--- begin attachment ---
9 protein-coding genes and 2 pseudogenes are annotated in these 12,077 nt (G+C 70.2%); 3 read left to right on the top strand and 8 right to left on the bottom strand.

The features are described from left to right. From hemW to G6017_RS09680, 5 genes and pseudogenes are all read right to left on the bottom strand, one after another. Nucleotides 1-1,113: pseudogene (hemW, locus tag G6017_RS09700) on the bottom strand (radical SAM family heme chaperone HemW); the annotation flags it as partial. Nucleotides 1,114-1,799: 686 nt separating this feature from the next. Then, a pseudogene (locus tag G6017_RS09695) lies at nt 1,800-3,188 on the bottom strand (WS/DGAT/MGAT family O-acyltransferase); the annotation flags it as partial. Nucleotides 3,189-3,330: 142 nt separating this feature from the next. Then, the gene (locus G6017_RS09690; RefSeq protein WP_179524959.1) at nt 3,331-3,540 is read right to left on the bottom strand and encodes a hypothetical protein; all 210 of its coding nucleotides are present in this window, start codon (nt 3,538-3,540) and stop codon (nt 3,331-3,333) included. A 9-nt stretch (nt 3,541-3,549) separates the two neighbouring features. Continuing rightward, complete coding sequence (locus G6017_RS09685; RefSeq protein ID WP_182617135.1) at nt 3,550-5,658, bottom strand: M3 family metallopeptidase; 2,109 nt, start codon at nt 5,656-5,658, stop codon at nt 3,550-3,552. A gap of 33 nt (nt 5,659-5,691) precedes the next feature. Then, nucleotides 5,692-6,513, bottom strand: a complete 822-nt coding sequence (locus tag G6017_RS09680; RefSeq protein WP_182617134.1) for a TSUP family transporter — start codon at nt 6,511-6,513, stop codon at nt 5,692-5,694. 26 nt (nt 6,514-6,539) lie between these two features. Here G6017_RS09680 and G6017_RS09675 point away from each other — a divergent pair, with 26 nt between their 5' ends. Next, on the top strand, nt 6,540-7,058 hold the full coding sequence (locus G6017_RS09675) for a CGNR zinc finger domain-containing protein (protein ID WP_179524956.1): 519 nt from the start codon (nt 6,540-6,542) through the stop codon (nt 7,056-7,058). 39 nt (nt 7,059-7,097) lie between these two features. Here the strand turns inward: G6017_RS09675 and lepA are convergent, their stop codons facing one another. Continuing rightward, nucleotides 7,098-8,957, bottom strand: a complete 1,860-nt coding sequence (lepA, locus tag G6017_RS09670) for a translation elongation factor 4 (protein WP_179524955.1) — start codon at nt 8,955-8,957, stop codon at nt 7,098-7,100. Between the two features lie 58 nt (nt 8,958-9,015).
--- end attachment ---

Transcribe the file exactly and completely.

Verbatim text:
9 protein-coding genes and 2 pseudogenes are annotated in these 12,077 nt (G+C 70.2%); 3 read left to right on the top strand and 8 right to left on the bottom strand.

The features are described from left to right. From hemW to G6017_RS09680, 5 genes and pseudogenes are all read right to left on the bottom strand, one after another. Nucleotides 1-1,113: pseudogene (hemW, locus tag G6017_RS09700) on the bottom strand (radical SAM family heme chaperone HemW); the annotation flags it as partial. Nucleotides 1,114-1,799: 686 nt separating this feature from the next. Then, a pseudogene (locus tag G6017_RS09695) lies at nt 1,800-3,188 on the bottom strand (WS/DGAT/MGAT family O-acyltransferase); the annotation flags it as partial. Nucleotides 3,189-3,330: 142 nt separating this feature from the next. Then, the gene (locus G6017_RS09690; RefSeq protein WP_179524959.1) at nt 3,331-3,540 is read right to left on the bottom strand and encodes a hypothetical protein; all 210 of its coding nucleotides are present in this window, start codon (nt 3,538-3,540) and stop codon (nt 3,331-3,333) included. A 9-nt stretch (nt 3,541-3,549) separates the two neighbouring features. Continuing rightward, complete coding sequence (locus G6017_RS09685; RefSeq protein ID WP_182617135.1) at nt 3,550-5,658, bottom strand: M3 family metallopeptidase; 2,109 nt, start codon at nt 5,656-5,658, stop codon at nt 3,550-3,552. A gap of 33 nt (nt 5,659-5,691) precedes the next feature. Then, nucleotides 5,692-6,513, bottom strand: a complete 822-nt coding sequence (locus tag G6017_RS09680; RefSeq protein WP_182617134.1) for a TSUP family transporter — start codon at nt 6,511-6,513, stop codon at nt 5,692-5,694. 26 nt (nt 6,514-6,539) lie between these two features. Here G6017_RS09680 and G6017_RS09675 point away from each other — a divergent pair, with 26 nt between their 5' ends. Next, on the top strand, nt 6,540-7,058 hold the full coding sequence (locus G6017_RS09675) for a CGNR zinc finger domain-containing protein (protein ID WP_179524956.1): 519 nt from the start codon (nt 6,540-6,542) through the stop codon (nt 7,056-7,058). 39 nt (nt 7,059-7,097) lie between these two features. Here the strand turns inward: G6017_RS09675 and lepA are convergent, their stop codons facing one another. Continuing rightward, nucleotides 7,098-8,957, bottom strand: a complete 1,860-nt coding sequence (lepA, locus tag G6017_RS09670) for a translation elongation factor 4 (protein WP_179524955.1) — start codon at nt 8,955-8,957, stop codon at nt 7,098-7,100. Between the two features lie 58 nt (nt 8,958-9,015).